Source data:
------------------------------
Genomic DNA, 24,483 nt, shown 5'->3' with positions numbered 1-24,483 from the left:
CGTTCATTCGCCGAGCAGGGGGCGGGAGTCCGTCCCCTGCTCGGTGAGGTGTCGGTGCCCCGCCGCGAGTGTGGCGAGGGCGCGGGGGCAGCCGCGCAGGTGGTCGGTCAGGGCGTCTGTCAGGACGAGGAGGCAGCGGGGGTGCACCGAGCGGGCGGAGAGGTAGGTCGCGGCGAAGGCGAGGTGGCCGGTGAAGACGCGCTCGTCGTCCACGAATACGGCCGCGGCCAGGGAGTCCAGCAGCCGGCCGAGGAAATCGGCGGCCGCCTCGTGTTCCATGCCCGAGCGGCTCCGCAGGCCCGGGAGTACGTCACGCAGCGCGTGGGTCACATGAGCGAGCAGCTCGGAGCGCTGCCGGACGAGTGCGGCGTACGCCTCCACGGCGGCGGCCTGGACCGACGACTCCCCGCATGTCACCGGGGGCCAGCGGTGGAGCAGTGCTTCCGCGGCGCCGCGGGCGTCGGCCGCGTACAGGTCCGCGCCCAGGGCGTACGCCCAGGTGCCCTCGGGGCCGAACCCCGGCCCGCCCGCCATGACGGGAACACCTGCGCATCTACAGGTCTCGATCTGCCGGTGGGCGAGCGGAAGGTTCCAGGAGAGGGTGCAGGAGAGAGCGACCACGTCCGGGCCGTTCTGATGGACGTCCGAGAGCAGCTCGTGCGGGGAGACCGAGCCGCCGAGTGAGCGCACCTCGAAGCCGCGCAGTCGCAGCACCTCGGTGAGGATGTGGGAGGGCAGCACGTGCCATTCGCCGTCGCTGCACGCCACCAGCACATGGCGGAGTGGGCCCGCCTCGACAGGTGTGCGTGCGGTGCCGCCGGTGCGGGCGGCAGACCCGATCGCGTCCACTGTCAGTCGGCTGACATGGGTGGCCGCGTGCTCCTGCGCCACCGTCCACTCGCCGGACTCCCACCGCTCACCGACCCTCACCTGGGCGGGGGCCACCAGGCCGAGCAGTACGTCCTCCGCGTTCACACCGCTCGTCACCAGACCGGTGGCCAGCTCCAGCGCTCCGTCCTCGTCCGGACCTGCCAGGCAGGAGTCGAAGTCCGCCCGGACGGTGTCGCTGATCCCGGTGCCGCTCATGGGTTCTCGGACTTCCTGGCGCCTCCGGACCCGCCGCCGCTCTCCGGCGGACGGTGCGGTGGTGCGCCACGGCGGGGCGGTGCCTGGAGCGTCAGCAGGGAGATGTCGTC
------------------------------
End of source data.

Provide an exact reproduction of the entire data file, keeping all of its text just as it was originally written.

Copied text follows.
Genomic DNA, 24,483 nt, shown 5'->3' with positions numbered 1-24,483 from the left:
CGTTCATTCGCCGAGCAGGGGGCGGGAGTCCGTCCCCTGCTCGGTGAGGTGTCGGTGCCCCGCCGCGAGTGTGGCGAGGGCGCGGGGGCAGCCGCGCAGGTGGTCGGTCAGGGCGTCTGTCAGGACGAGGAGGCAGCGGGGGTGCACCGAGCGGGCGGAGAGGTAGGTCGCGGCGAAGGCGAGGTGGCCGGTGAAGACGCGCTCGTCGTCCACGAATACGGCCGCGGCCAGGGAGTCCAGCAGCCGGCCGAGGAAATCGGCGGCCGCCTCGTGTTCCATGCCCGAGCGGCTCCGCAGGCCCGGGAGTACGTCACGCAGCGCGTGGGTCACATGAGCGAGCAGCTCGGAGCGCTGCCGGACGAGTGCGGCGTACGCCTCCACGGCGGCGGCCTGGACCGACGACTCCCCGCATGTCACCGGGGGCCAGCGGTGGAGCAGTGCTTCCGCGGCGCCGCGGGCGTCGGCCGCGTACAGGTCCGCGCCCAGGGCGTACGCCCAGGTGCCCTCGGGGCCGAACCCCGGCCCGCCCGCCATGACGGGAACACCTGCGCATCTACAGGTCTCGATCTGCCGGTGGGCGAGCGGAAGGTTCCAGGAGAGGGTGCAGGAGAGAGCGACCACGTCCGGGCCGTTCTGATGGACGTCCGAGAGCAGCTCGTGCGGGGAGACCGAGCCGCCGAGTGAGCGCACCTCGAAGCCGCGCAGTCGCAGCACCTCGGTGAGGATGTGGGAGGGCAGCACGTGCCATTCGCCGTCGCTGCACGCCACCAGCACATGGCGGAGTGGGCCCGCCTCGACAGGTGTGCGTGCGGTGCCGCCGGTGCGGGCGGCAGACCCGATCGCGTCCACTGTCAGTCGGCTGACATGGGTGGCCGCGTGCTCCTGCGCCACCGTCCACTCGCCGGACTCCCACCGCTCACCGACCCTCACCTGGGCGGGGGCCACCAGGCCGAGCAGTACGTCCTCCGCGTTCACACCGCTCGTCACCAGACCGGTGGCCAGCTCCAGCGCTCCGTCCTCGTCCGGACCTGCCAGGCAGGAGTCGAAGTCCGCCCGGACGGTGTCGCTGATCCCGGTGCCGCTCATGGGTTCTCGGACTTCCTGGCGCCTCCGGACCCGCCGCCGCTCTCCGGCGGACGGTGCGGTGGTGCGCCACGGCGGGGCGGTGCCTGGAGCGTCAGCAGGGAGATGTCGTC